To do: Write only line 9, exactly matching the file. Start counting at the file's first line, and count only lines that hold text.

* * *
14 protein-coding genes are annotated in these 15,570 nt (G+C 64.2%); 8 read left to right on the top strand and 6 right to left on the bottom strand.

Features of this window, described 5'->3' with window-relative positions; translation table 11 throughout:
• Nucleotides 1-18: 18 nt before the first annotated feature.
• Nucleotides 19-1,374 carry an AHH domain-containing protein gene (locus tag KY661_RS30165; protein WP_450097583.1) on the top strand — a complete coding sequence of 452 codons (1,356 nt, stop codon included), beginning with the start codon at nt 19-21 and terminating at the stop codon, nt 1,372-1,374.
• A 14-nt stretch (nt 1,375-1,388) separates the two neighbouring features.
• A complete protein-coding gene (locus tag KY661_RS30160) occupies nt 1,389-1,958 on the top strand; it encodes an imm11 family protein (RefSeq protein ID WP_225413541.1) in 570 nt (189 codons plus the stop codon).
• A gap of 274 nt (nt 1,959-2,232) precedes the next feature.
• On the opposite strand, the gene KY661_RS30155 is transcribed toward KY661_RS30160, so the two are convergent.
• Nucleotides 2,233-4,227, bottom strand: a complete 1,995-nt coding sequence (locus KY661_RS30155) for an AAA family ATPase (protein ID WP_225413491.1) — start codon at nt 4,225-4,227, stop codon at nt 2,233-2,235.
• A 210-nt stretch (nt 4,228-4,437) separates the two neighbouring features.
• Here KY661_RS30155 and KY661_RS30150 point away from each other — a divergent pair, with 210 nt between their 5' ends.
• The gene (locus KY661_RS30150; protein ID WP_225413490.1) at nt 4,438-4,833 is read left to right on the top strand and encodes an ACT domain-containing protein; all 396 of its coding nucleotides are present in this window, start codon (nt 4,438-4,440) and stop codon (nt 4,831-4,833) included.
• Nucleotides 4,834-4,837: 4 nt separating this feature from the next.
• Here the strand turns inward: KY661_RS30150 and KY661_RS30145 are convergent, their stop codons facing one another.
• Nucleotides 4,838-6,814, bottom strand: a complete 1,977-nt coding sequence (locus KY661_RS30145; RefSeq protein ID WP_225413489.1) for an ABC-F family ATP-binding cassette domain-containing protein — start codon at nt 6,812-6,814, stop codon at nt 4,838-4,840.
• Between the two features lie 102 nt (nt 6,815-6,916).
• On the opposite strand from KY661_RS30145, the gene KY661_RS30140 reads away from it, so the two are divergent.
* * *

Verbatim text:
• Nucleotides 2,233-4,227, bottom strand: a complete 1,995-nt coding sequence (locus KY661_RS30155) for an AAA family ATPase (protein ID WP_225413491.1) — start codon at nt 4,225-4,227, stop codon at nt 2,233-2,235.